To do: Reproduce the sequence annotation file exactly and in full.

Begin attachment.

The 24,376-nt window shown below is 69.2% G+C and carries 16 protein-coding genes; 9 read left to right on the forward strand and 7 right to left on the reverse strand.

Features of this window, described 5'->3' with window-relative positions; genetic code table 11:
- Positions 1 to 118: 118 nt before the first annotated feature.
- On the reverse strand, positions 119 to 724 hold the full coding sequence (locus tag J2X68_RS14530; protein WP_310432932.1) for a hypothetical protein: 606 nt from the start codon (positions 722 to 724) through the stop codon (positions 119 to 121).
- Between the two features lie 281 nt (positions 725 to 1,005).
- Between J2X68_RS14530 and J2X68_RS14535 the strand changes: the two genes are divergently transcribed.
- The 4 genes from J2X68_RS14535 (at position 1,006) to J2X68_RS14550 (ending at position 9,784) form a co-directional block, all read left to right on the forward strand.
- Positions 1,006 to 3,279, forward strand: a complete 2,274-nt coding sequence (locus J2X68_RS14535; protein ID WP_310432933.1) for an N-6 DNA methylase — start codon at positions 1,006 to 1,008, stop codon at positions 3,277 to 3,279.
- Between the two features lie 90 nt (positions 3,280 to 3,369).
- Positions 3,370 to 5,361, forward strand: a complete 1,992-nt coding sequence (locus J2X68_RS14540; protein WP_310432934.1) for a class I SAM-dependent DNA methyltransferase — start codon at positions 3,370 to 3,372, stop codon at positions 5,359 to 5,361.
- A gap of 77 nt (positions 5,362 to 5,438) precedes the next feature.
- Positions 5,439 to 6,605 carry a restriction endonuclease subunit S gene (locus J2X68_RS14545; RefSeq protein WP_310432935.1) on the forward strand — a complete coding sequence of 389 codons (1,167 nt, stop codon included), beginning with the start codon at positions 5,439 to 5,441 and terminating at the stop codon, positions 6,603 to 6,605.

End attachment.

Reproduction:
The 24,376-nt window shown below is 69.2% G+C and carries 16 protein-coding genes; 9 read left to right on the forward strand and 7 right to left on the reverse strand.

Features of this window, described 5'->3' with window-relative positions; genetic code table 11:
- Positions 1 to 118: 118 nt before the first annotated feature.
- On the reverse strand, positions 119 to 724 hold the full coding sequence (locus tag J2X68_RS14530; protein WP_310432932.1) for a hypothetical protein: 606 nt from the start codon (positions 722 to 724) through the stop codon (positions 119 to 121).
- Between the two features lie 281 nt (positions 725 to 1,005).
- Between J2X68_RS14530 and J2X68_RS14535 the strand changes: the two genes are divergently transcribed.
- The 4 genes from J2X68_RS14535 (at position 1,006) to J2X68_RS14550 (ending at position 9,784) form a co-directional block, all read left to right on the forward strand.
- Positions 1,006 to 3,279, forward strand: a complete 2,274-nt coding sequence (locus J2X68_RS14535; protein ID WP_310432933.1) for an N-6 DNA methylase — start codon at positions 1,006 to 1,008, stop codon at positions 3,277 to 3,279.
- Between the two features lie 90 nt (positions 3,280 to 3,369).
- Positions 3,370 to 5,361, forward strand: a complete 1,992-nt coding sequence (locus J2X68_RS14540; protein WP_310432934.1) for a class I SAM-dependent DNA methyltransferase — start codon at positions 3,370 to 3,372, stop codon at positions 5,359 to 5,361.
- A gap of 77 nt (positions 5,362 to 5,438) precedes the next feature.
- Positions 5,439 to 6,605 carry a restriction endonuclease subunit S gene (locus J2X68_RS14545; RefSeq protein WP_310432935.1) on the forward strand — a complete coding sequence of 389 codons (1,167 nt, stop codon included), beginning with the start codon at positions 5,439 to 5,441 and terminating at the stop codon, positions 6,603 to 6,605.